Pink Floyd: The Wall was written almost entirely by Roger Waters, the band’s intellectual, self-analytical, sometimes tortured lead singer. Its central character, named Pink, is played by Bob Geldof, of all people, who could not be less like Pink. The credits say he is being ‘introduced.’ He’s onscreen more than anyone else, goes through punishing scenes, and even sings at times, although this isn’t a performance film but essentially a 95-minute music video. Geldof morphs through several standard rock star looks, all familiar from other stars: The big-haired sex god, the attractive leading man, the haunted neurotic, the cadaverous drug victim. In his most agonizing scene, he shaves off all his body hair in a bloody reprise of Scorsese’s famous short The Big Shave.

“The best audience for this film would be one familiar with filmmaking techniques, alert to directorial styles, and familiar with Roger Waters and Pink Floyd. I can’t imagine a ‘rock fan’ enjoying it very much on first viewing, although I know it has developed a cult following. It’s disquieting and depressing and very good. No one much enjoyed making it. I remember Alan Parker being somewhat quizzical at the time; I learn from Wikipedia that he fought with Waters and Scarfe and considered the film ‘one of the most miserable experiences of my creative life.’ Waters’ own verdict: ‘I found it was so unremitting in its onslaught upon the senses, that it didn’t give me, anyway, as an audience, a chance to get involved with it.'”

“So it’s difficult, painful and despairing, and its three most important artists came away from it with bad feelings. Why would anybody want to see it? Perhaps because filming this material could not possibly have been a happy experience for anyone — not if it’s taken seriously. I believe Waters wrote out of the dark places in his soul, fueled by his contempt for rock stars in general, himself in particular, and their adoring audiences. He was, in short, composing not as an entertainer but as an artist. Sir Alan Parker is a cheerful man, although not without a temper, and there is no apparent thread to connect this film with his credits such as The Commitments, Fame, Bugsy Malone or even such heavier films as Shoot the Moon and Angela’s Ashes. I can’t say I really know Parker, but I’ve spent enough time around him to sense he wasn’t congenitally drawn to this material.”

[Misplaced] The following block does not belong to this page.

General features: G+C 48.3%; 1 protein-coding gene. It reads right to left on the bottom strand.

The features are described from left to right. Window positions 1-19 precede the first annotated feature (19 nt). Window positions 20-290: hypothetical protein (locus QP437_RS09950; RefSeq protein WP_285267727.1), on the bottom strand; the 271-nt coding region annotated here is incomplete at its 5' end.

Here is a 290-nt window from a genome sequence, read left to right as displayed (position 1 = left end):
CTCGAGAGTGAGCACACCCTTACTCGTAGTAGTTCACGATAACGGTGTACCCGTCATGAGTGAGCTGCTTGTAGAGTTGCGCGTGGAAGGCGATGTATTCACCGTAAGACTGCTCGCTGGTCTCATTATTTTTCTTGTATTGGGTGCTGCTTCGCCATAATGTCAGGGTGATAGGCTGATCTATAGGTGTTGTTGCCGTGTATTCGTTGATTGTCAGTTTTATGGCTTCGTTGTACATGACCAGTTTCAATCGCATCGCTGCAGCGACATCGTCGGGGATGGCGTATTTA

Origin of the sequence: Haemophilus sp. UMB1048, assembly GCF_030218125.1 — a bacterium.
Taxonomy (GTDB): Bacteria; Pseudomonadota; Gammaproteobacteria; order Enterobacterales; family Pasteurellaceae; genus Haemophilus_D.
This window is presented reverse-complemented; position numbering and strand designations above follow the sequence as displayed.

“Those tensions and conflicts produced, I believe, the right film for this material. I don’t require that its makers had a good time. I’m reminded of my favorite statement by Francois Truffaut: ‘I demand that a film express either the joy of making cinema or the agony of making cinema. I am not at all interested in anything in between.'”


Roger Waters would end up expressing his dissatisfaction with Parker’s film, saying that he’d left the project several times during its production because he and the director were not seeing eye-to-eye.

In a 1988 interview on Australian radio, Waters said: “I was a bit disappointed with it in the end, because at the end of the day I felt no sympathy at all with the lead character… and I found it was so unremitting in its onslaught upon the senses, that… it didn’t actually give me… as an audience, a chance to get involved with it.”

Have a look at The Other Side of the Wall and see for yourself what went on during the production of Pink Floyd – The Wall, now streaming in this full episode from late September, 1982, on Night Flight Plus.

About Bryan Thomas

Bryan Thomas has been a freelancing writer/critic for All Music Guide, and a contributor to Launch, Music Connection, Big Takeover and numerous other publications and entertainment websites, blogs and zines, most of them long gone. He's written more than sixty sets of liner notes. He’s also worked for over twenty years at mostly reissue record labels -- prior to that he worked in bookstores and record stores, going all the way back to the original vinyl daze. He lives in the Miracle Mile neighborhood of Los Angeles, CA.
  • John Jones

    I loved it for the very reason the creators hated it. It is unrelenting; it’s unflinching. Perhaps Waters did not relate to the character but as a disaffected youth, I got it. There are wonderful details to be coaxed from the movie still. One example is the opening song played in the background while a maid cleans the hallway. The song is “The Little Boy that Santa Claus Forgot” by none other than Vera Lynn. There are tons of those little details to be discovered throughout. It’s a masterwork.